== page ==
The Hoyas needed a balanced attack to scrape past the Red Storm, as the usual suspects struggled to leave their mark on the game. With Henry Sims restricted to just 20 minutes on the court due to foul trouble and Jason Clark shooting a dismal 4-13 on the afternoon, the Hoyas were fueled by the surprisingly assertive and confident play of Greg Whittington, who’s smooth jumper spurred him to a team-high 12 points. Clark, Otto Porter, Hollis Thompson and Markel Starks all scored in double figures to give the Hoyas just enough firepower. Meanwhile, Nate Lubick gobbled up eight boards, dished out five assists and added a career-high 4 blocks on the defensive end, to energize the Hoyas as the Red Storm tried to battle back into the game.
While the promising play of Lubick and Whittington ignited the Hoyas on both ends of the floor, the Red Storm lingered within striking distance of the Hoyas thanks to their own dynamic duo of freshmen De’Angelo Harrison and Moe Harkless. Harkless was everywhere for the Johnnies, using his rare combination of length and quickness to slice his way through the lauded Hoyas’ defense for 20 points. Harrison added a game-high 24 points, including five three pointers which threatened to shift momentum away from the Hoyas. However, St. Johns’ six-man rotation exhausted the fabulous freshmen and subsequently, their shooting tailed off as the game went on. With just 17 points contributed by the rest of the team, the Red Storm had little chance of a comeback against the Hoyas’ balance and depth.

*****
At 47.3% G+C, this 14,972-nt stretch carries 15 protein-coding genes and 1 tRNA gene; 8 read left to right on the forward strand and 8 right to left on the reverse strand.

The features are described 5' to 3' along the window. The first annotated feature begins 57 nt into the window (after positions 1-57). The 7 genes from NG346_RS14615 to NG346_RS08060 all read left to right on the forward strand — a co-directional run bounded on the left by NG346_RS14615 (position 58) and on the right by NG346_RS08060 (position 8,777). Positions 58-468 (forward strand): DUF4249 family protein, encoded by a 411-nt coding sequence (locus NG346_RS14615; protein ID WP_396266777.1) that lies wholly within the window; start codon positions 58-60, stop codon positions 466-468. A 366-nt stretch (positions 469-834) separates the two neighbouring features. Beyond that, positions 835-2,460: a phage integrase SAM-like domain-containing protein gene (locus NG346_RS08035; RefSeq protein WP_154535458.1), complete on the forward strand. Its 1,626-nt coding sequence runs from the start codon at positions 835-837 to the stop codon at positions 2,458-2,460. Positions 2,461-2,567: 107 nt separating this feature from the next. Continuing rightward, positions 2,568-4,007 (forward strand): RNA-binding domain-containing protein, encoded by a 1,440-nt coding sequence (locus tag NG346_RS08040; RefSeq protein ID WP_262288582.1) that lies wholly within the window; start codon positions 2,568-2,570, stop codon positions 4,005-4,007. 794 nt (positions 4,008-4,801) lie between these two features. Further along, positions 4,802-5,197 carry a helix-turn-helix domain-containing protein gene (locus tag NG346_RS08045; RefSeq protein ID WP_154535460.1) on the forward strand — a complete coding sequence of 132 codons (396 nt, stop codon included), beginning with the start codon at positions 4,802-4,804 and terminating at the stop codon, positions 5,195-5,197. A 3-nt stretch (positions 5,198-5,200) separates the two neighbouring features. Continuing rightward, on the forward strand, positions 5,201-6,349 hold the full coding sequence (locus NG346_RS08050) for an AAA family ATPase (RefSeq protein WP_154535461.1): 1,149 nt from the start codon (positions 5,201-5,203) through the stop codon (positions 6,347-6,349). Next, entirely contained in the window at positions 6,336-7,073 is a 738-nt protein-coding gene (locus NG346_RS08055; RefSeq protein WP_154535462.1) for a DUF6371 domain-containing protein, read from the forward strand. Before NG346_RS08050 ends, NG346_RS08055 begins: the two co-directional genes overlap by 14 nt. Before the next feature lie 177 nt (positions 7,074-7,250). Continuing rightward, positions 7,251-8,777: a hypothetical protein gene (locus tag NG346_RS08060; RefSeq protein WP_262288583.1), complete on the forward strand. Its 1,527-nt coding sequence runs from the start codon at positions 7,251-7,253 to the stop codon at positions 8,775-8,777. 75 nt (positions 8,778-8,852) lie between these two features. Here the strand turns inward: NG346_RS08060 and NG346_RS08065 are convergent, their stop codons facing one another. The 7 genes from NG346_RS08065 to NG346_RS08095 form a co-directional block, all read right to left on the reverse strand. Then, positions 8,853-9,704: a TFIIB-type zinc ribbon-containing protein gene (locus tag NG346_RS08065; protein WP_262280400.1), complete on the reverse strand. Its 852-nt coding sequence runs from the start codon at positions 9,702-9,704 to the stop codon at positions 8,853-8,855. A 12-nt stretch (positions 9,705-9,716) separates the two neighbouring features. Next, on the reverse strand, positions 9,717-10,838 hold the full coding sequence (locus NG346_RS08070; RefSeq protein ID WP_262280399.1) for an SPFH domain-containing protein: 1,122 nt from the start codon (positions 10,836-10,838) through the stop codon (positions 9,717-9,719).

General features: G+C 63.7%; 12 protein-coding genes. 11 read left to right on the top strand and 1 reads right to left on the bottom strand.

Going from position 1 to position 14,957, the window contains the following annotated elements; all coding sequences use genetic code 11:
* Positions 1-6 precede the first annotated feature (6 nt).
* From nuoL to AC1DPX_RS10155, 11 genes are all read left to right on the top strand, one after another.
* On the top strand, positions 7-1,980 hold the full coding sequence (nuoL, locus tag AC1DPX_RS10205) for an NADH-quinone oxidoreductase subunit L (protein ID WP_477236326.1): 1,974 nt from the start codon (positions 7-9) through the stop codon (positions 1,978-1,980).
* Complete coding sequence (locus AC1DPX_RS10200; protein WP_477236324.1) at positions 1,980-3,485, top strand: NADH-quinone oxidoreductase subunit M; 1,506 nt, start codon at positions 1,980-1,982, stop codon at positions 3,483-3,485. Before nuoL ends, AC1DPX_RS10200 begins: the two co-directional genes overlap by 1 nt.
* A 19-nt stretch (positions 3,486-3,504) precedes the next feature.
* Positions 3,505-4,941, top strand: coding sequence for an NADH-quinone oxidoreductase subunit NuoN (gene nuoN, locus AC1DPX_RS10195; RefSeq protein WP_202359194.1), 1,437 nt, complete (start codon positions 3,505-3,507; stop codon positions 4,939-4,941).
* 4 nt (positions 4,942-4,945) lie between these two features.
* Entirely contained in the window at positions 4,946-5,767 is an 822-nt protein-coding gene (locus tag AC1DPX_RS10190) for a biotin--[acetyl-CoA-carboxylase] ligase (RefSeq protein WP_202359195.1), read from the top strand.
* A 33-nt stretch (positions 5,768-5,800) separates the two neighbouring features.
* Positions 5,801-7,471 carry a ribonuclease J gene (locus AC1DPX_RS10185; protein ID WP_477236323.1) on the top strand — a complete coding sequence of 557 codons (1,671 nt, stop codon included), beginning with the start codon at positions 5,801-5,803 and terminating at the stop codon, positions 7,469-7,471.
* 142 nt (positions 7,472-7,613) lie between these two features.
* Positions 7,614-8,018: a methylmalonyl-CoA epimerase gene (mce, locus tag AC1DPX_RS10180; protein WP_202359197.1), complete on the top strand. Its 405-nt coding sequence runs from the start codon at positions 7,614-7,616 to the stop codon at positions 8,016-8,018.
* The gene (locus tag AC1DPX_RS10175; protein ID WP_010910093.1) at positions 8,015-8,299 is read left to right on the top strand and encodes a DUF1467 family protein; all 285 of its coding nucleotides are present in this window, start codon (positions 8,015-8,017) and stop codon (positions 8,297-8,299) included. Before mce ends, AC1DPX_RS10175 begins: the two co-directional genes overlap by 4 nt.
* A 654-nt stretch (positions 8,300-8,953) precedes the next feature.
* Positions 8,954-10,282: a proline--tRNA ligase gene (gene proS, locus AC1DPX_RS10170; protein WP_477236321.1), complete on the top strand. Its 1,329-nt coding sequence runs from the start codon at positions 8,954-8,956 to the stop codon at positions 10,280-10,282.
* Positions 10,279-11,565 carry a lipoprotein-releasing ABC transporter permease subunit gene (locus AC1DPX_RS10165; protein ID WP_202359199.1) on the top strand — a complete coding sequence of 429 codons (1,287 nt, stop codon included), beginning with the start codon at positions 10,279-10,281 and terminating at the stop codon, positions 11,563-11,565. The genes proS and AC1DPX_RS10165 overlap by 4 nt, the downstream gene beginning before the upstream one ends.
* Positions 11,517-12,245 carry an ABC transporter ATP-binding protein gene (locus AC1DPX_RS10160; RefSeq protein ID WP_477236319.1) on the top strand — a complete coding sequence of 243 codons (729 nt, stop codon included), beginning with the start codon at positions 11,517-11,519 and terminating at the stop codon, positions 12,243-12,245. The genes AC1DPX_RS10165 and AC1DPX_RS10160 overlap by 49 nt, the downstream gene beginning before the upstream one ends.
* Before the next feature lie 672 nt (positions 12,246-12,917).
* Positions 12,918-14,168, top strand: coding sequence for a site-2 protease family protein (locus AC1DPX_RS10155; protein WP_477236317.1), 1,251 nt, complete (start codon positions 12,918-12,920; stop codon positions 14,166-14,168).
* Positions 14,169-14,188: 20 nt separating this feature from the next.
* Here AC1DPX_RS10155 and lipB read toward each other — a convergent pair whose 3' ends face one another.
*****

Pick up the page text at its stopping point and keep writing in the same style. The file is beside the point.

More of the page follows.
While storms brewed around the D.C. area on Sunday, a few Hoyas decided to bring some thunder of their own into McDonough during Kenner Summer League scrimmages.
With 18 points to his name, junior guard Jason Clark led Team Takeover to a blowout in the early game, but that’s not to say it wasn’t entertaining. Team Takeover amused the crowd during warm-ups with an impromptu dunk exhibition, and again when the game devolved into a series of uncontested jams. (The Kenner League: Where six footers repeatedly get open dunks in a set offense.)
In the late game, Austin Freeman was noticably absent. (Rumor has it that he spent his weekend playing in Las Vegas.) However, it gave the Tombs’ underclassmen a rare chance to shine. And they did—mostly.
To date, Hollis Thompson has yet to stand out in Kenner League play. And I’ve been a nervous wreck because of it, mostly thanks to the statistical minds at Hoya Prospectus, but also because his beautiful left-handed take against Ohio was the single positive memory that I took into the off-season.
The annual Kenner Summer League is an early opportunity to see Georgetown basketball. Today, we check in with some of the team’s lesser known players (except for Jerrelle Benimon, who didn’t play on Saturday).
As the tallest and strongest player in his game on Saturday, Vaughn succeeded around the basket. But, don’t expect Vaughn to play defense for 40 minutes a night—he disappeared for portions of the scrimmage, despite finishing with a line of 14 points, eight rebounds, an assist, and a steal. The following day, he kept up his strong inside game by dominating the boards and finishing with some surprisingly-polished post moves.
Oh, Henry. Although he was a lauded recruit, Sims is still an indecipherable mixed bag. He has the ability to hit mid-range jumpers, has the best length of any Hoya, and seems to have better hands this summer than in seasons past … but, he gives up too much ground while defending his man in the paint.
One sequence from Sunday summed up Sims’s weekend: he blocked a shot, gathered the rebound, turned the ball over on an ill-advised pass, and then he held his ground on a 3-1 break, blocking the shot against the rim. He still needs to work on his post moves, but it was good to see Sims play confidently.